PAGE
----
Playing in the Dark: Whiteness and the Literary Imagination
The facts are simple and brutal, you can read them any day in the newspapers. If you read them and if you feel they are published for you. The suggestion that news in America is often just white news, or news for whites, occurs again and again in Toni Morrison’s work, nowhere more strongly than in her novel Beloved (1987), where a former slave knows that the mere presence of a black face in a paper is the sign not only of disaster but of more than customary horror:
A whip of fear broke through the heart chambers as soon as you saw a Negro’s face in a paper, since the face was not there because the person had a healthy baby, or outran a street mob. Nor was it there because the person had been killed, or maimed or caught or burned or jailed or whipped or evicted or stomped or raped or cheated, since that could hardly qualify as news in a newspaper. It would have to be something out of the ordinary …
Of course, this man’s reaction belongs to Cincinnati in 1873, and the news itself is eighteen years older; but it is a theme both of Morrison’s new novel, Jazz, and of her lectures given at Harvard in 1990 and published as Playing in the Dark, that things may not have changed as fast or as much as we think or hope.
“A newspaper can turn your mind,” the narrator of Jazz says, but Alice Manfred, the character she is worried about, seems to have her mind fairly straight. Alice reads about the violence of the world, and also, between the lines, finds an angry resistance to it.
Every week…a paper laid bare the bones of some broken woman. Man kills wife. Eight accused of rape dismissed. Woman and girl victims of. Woman commits suicide. White attackers indicted. Five women caught. Woman says man beat. In jealous rage man.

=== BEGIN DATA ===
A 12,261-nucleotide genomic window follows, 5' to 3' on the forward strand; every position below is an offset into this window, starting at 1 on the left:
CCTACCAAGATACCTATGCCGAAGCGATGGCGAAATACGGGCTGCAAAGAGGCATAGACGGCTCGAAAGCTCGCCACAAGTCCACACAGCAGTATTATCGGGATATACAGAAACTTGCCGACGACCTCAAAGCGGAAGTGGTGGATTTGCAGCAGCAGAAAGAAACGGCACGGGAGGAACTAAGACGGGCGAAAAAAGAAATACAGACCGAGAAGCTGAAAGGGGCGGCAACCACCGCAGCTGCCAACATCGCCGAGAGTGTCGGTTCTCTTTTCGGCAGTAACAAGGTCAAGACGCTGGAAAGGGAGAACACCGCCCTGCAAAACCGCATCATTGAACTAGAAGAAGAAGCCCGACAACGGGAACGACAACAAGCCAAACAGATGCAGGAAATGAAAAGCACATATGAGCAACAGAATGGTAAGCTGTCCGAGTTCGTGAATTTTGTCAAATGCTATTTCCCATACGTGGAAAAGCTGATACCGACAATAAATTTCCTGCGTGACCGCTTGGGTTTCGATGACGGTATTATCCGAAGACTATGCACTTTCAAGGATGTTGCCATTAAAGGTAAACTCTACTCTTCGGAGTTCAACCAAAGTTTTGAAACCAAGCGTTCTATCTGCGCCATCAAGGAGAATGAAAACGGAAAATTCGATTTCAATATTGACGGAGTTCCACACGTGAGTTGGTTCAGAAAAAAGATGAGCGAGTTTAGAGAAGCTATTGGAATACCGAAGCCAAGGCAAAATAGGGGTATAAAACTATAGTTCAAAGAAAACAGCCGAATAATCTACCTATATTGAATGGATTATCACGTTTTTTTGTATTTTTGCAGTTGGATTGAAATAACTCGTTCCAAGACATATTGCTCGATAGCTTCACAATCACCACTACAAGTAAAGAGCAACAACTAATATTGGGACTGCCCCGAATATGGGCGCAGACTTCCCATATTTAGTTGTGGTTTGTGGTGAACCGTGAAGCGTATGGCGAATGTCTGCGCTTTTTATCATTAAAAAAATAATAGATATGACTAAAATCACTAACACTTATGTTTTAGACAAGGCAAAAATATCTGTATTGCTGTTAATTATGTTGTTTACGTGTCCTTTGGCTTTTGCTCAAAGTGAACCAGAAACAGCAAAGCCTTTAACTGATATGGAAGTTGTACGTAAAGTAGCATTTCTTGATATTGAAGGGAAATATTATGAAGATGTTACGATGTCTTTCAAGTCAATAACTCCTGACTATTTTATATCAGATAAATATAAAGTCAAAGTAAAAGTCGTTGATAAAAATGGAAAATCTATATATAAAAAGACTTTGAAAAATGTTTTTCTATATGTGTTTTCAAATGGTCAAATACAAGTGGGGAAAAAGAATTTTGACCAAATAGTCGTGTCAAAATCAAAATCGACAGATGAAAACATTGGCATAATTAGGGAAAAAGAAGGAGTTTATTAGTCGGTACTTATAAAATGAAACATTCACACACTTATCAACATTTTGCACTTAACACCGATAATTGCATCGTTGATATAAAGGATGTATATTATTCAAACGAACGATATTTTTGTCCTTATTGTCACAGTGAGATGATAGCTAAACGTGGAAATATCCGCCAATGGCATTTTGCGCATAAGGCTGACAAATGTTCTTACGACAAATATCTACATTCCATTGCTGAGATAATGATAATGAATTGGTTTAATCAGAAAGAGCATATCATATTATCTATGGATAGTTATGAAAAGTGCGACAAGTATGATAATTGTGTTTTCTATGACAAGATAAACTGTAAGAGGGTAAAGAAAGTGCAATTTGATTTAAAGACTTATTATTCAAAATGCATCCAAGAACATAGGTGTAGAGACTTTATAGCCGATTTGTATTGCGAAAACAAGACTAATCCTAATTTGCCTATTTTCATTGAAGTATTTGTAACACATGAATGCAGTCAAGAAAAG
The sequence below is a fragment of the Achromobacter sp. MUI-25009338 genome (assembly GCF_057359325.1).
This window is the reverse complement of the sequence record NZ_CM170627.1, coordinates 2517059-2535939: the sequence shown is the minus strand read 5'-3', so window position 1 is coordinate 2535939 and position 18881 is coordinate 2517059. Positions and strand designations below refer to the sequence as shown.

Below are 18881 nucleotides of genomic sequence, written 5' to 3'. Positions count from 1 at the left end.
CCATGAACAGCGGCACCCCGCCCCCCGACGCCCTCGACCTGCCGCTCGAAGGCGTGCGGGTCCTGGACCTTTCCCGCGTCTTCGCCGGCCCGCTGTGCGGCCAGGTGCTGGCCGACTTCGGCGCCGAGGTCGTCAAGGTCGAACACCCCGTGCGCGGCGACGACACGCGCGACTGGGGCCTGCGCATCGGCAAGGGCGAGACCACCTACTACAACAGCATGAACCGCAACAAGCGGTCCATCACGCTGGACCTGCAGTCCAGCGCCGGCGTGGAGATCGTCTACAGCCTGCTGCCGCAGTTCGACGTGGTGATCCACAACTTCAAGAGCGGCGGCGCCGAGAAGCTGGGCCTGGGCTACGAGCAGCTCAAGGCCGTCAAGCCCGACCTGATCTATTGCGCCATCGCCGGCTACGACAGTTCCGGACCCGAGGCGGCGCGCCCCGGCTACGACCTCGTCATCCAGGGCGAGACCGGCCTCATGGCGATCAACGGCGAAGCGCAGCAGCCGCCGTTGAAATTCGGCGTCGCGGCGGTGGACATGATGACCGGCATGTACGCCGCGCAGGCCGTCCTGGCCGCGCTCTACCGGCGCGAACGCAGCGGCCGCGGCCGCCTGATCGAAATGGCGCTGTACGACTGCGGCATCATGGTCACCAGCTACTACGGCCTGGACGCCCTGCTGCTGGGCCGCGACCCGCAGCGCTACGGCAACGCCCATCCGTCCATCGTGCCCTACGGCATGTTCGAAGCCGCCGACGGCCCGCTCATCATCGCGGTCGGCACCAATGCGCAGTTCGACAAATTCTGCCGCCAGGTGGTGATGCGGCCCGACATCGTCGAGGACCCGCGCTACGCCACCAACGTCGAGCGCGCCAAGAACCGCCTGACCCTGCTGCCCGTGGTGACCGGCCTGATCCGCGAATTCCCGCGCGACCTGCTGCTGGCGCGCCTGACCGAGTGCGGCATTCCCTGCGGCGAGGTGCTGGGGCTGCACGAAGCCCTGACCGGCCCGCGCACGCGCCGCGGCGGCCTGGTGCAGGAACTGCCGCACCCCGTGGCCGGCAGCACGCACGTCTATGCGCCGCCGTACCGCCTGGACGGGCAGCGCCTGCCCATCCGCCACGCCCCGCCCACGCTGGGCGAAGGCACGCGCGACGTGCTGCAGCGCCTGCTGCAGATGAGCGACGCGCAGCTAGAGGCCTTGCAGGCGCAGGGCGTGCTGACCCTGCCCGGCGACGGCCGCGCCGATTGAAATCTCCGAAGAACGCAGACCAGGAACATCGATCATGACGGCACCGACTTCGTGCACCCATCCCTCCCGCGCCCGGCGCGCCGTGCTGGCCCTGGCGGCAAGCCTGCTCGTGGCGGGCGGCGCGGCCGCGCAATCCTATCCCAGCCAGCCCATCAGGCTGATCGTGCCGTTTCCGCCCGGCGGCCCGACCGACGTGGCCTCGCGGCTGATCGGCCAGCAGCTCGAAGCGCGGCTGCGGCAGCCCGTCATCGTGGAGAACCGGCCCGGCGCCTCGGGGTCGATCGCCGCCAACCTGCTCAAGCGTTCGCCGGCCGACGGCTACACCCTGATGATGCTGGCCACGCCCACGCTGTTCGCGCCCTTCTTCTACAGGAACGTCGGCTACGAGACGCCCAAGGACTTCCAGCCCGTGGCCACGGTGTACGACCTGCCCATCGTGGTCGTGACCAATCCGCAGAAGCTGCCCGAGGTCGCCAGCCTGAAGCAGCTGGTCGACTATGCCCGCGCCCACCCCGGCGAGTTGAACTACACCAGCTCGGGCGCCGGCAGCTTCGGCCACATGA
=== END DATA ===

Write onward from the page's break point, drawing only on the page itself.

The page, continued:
Are these broken women mere victims? “Natural prey? Easy pickings?” “I don’t think so,” Alice repeats. Some are, no doubt, and the novel tells us the story of one of them, Alice’s niece Dorcas, a girl who likes to push people into “something scary,” and who, when shot by a man she has driven too far, allows herself to die. But other black women in Jazz are arming themselves, physically and mentally, and in this they have caught a current of the times, a not always visible indignation that says enough is enough. It is an indignation that is glimpsed in new forms of protest and political organization and heard in the freedom and sadness and hunger of jazz. There are extended flashbacks in the novel, but its main “times” are the 1920s, or rather a period which Morrison dates from 1917, the year of major riots in East Saint Louis and a commemorative march in New York. The novel’s most intimate, violent events occur in January 1926. There …
This article is available to online subscribers only.
Please choose from one of the options below to access this article:
Purchase a print premium subscription (20 issues per year) and also receive online access to all all content on nybooks.com.
Purchase an Online Edition subscription and receive full access to all articles published by the Review since 1963.
Purchase a trial Online Edition subscription and receive unlimited access for one week to all the content on nybooks.com.